I was once engaged in a rather challenging design job, but one that turned out quite instructive. The client had set up a new business and needed a brand identity. She was very particular about the colour scheme, yet she was not sure exactly what those colours were. They had been seen through her eyes on a visit to Bangladesh.
“The colours there are more colourful than anywhere,” she told me. Indeed, I could see from the photographs they were as lively as jewels in the sun, or sweets in a confectioner’s window, and just as varied. She spoke as though these were not hues we could readily get in Europe, let alone trapping them on a website palette, or tethering them to the corner of a business card. It was as though she sought the eighth colour of the rainbow.
At first I wondered if it was some quality of light in that region, or perhaps a luminescent chemical in the paint, but looking again I soon realised the secret: clever use of contrast. From a mass-produced Bollywood poster to the hand-finished housing of a rickshaw, that magic was employed to the furthest extremes. Such palettes break all rules, and ought not to work at all.
The illusion is an old device, but in Bangladesh it’s apparently used with courage and gusto. Artists there clearly don’t pick complementary shades from a colour wheel; they place the circus and the festival against a ground of storm clouds and army fatigues. Yellow on grey, turquoise on beige, pink on khaki: just so, the eighth colour of the rainbow is revealed.
* * *
I’m reminded of this episode several years on, looking out to a January sun as it dances gold on a petrol blue Mediterranean. Suffice to say I did not find 2015 the easiest of years. It’s been a time of loss, of uprooting and unsettlement, and I’m the sort who needs a lot of bandwidth for assimilation.
I always try and take a short retreat in winter with the Sri Chinmoy Centre. These Christmas Trips have always been a significant source of inspiration for me, but this time the contrast is extreme. To set aside my battle fatigues, to step out of the storm and onto the coast of Sicily, is a change I cannot quite take in.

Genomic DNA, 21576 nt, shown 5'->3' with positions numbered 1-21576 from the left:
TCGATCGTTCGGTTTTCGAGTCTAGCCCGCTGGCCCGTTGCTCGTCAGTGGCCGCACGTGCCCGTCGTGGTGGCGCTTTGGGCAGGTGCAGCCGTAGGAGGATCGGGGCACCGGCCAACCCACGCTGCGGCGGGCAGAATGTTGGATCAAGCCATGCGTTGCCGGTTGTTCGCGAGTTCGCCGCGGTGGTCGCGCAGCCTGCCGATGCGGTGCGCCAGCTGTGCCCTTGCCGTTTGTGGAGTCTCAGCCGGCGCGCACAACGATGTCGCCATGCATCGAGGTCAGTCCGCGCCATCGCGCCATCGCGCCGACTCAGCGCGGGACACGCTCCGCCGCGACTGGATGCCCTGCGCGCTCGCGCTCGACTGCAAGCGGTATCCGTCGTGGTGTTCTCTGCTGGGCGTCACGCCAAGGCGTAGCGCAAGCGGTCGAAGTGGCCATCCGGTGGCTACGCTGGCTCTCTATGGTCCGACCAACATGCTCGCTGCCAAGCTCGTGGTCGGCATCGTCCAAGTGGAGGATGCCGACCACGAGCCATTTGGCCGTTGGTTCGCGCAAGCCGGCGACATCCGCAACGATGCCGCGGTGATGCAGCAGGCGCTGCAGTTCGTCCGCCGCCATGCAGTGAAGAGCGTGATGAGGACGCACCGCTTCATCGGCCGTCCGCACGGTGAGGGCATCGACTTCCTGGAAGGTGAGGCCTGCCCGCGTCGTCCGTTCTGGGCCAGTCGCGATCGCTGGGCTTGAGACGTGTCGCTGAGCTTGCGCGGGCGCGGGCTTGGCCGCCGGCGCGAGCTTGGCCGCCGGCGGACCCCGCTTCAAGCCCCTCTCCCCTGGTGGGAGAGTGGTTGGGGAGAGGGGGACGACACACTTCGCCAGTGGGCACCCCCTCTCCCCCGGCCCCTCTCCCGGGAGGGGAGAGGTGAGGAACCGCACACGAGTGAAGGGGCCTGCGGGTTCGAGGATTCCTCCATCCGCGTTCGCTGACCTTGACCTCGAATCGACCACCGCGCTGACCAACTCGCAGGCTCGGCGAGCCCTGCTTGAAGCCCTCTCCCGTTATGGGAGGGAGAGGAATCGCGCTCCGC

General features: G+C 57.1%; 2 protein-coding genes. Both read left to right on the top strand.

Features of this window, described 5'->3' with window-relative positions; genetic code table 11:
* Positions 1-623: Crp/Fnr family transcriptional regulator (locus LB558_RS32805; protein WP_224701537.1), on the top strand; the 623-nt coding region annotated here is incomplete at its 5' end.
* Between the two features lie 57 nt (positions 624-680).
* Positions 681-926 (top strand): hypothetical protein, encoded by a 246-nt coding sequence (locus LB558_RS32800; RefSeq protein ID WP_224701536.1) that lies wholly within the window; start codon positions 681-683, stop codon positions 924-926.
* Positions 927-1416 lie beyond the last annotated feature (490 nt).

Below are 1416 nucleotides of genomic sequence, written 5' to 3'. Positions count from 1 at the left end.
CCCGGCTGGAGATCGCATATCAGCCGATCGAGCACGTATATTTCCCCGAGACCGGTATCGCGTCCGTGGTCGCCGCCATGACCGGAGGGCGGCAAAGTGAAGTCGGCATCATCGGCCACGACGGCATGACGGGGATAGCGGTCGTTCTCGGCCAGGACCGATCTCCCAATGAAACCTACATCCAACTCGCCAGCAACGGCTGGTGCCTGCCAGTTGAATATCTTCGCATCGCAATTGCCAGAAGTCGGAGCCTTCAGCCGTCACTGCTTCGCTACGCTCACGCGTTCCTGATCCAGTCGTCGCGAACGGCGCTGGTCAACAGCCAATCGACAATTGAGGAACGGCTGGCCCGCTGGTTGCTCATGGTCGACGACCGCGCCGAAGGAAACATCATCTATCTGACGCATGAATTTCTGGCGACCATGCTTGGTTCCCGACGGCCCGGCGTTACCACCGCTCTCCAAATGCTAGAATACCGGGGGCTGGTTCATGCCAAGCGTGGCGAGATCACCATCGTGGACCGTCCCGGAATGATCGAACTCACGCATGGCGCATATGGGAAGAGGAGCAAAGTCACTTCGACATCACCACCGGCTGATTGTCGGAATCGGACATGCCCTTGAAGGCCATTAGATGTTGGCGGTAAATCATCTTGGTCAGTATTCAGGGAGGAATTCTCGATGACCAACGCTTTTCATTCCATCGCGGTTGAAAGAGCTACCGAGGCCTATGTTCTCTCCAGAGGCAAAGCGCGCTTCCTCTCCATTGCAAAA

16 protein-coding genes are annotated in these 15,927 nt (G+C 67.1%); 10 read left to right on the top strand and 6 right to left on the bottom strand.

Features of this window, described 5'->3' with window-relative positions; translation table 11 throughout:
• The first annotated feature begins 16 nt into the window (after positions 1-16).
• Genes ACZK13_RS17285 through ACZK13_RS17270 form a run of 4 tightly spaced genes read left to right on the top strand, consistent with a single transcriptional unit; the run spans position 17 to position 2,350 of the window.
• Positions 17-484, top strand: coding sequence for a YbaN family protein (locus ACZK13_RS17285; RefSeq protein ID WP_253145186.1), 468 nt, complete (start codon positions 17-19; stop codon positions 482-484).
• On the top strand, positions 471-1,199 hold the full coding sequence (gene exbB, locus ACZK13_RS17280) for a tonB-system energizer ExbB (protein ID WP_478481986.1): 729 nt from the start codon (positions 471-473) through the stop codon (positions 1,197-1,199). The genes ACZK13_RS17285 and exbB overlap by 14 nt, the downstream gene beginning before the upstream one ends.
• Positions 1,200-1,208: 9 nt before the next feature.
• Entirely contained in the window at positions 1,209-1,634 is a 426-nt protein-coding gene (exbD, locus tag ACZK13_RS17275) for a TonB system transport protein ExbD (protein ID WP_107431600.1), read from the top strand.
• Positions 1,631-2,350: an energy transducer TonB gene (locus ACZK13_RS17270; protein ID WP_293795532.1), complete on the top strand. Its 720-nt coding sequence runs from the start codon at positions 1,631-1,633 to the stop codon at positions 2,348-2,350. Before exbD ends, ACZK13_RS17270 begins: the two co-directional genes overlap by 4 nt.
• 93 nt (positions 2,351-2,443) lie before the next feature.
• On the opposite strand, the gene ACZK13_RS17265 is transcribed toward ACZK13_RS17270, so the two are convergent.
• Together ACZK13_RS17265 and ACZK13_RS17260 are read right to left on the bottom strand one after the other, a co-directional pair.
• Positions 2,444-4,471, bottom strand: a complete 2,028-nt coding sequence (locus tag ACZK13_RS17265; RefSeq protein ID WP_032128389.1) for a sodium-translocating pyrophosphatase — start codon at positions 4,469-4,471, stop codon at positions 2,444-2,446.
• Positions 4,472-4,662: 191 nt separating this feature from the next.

Out here on the edge of nowhere, the light sets and rises unencumbered over the sea, making all manner of palettes that strictly speaking ought not to work. And yet God the Master Artist dares it, leaving me wordless. The sea itself is entirely unassertive, even letting little silvery fish browse right up to the shore in its clean waters.
I may never again see an olive grove in moonlight. The grey trunks are twisted up like newspaper in a giant’s hand, the boughs and branches tousled with dark leaves. They glow a ghostly silver, their tops blown flat in the coastal wind. On into some vague velvet infinity the pattern of repeats itself. The moon looks on all the while wise and consoling, trailed by a radiant host of stars.
It was up into those stars we launched sky lanterns at the dawn of a new year, two by two unfurling the white paper, four hands spreading each one tall. Each flame caught the weight and its warmth billowed. With a soft rustle, a joint prayer, a silent promise, each vessel left our reaching fingers and gained the air. It was there I let my troubles go. I breathed the cold black sky, then felt a hope kindling, rising, glowing anew.
* * *
People ask me, “What do you do there?” and I’m stuck for an answer. We do everything and nothing. We sit in quietude, we sing for God with one another, we make each other laugh with stories, we run and play and eat together. We eat, yes, we eat again: cakes, biscuits, chocolate, ice cream on balmy balconies while gazing out to sea. It’s a time of reflection and restoration. It’s on these trips that I remember who I am.
On my last night I arrive early for the evening function to find a group in meditation before reciting poems, while someone is rehearsing Pinocchio with a long rubber nose, another a monkey behind a tree; another pair a hat and cane routine, another pair play ocarina and violin; another pair play banjo and charango while others add words to their folk song.
I smile almost to laughing. These are my people; this is my life. Wherever we find ourselves each year, this harbour of friendliness always feels like home. I sit in a corner and breathe it in, print it on my heart and mind for later when I’m back in the drab shades of winter. I trust the eighth colour of the rainbow will come back to me then.